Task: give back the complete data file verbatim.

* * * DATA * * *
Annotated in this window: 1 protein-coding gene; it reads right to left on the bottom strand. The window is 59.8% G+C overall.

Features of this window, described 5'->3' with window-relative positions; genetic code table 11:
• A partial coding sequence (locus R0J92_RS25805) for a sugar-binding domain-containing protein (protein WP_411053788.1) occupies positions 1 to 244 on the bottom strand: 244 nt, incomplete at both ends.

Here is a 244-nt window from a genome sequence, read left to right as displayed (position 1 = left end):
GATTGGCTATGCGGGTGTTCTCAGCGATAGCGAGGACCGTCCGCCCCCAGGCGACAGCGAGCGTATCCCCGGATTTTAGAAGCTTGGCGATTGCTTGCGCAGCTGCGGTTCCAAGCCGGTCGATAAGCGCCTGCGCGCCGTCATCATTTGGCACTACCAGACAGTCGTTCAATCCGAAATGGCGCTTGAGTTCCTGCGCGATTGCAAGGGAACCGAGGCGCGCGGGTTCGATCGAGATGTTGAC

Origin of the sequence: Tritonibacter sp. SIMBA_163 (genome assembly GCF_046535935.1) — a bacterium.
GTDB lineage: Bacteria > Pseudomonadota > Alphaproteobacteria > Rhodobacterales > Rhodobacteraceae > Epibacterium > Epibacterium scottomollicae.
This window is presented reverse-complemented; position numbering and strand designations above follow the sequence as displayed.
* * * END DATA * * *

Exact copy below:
Annotated in this window: 1 protein-coding gene; it reads right to left on the bottom strand. The window is 59.8% G+C overall.

Features of this window, described 5'->3' with window-relative positions; genetic code table 11:
• A partial coding sequence (locus R0J92_RS25805) for a sugar-binding domain-containing protein (protein WP_411053788.1) occupies positions 1 to 244 on the bottom strand: 244 nt, incomplete at both ends.

Here is a 244-nt window from a genome sequence, read left to right as displayed (position 1 = left end):
GATTGGCTATGCGGGTGTTCTCAGCGATAGCGAGGACCGTCCGCCCCCAGGCGACAGCGAGCGTATCCCCGGATTTTAGAAGCTTGGCGATTGCTTGCGCAGCTGCGGTTCCAAGCCGGTCGATAAGCGCCTGCGCGCCGTCATCATTTGGCACTACCAGACAGTCGTTCAATCCGAAATGGCGCTTGAGTTCCTGCGCGATTGCAAGGGAACCGAGGCGCGCGGGTTCGATCGAGATGTTGAC

Origin of the sequence: Tritonibacter sp. SIMBA_163 (genome assembly GCF_046535935.1) — a bacterium.
GTDB lineage: Bacteria > Pseudomonadota > Alphaproteobacteria > Rhodobacterales > Rhodobacteraceae > Epibacterium > Epibacterium scottomollicae.
This window is presented reverse-complemented; position numbering and strand designations above follow the sequence as displayed.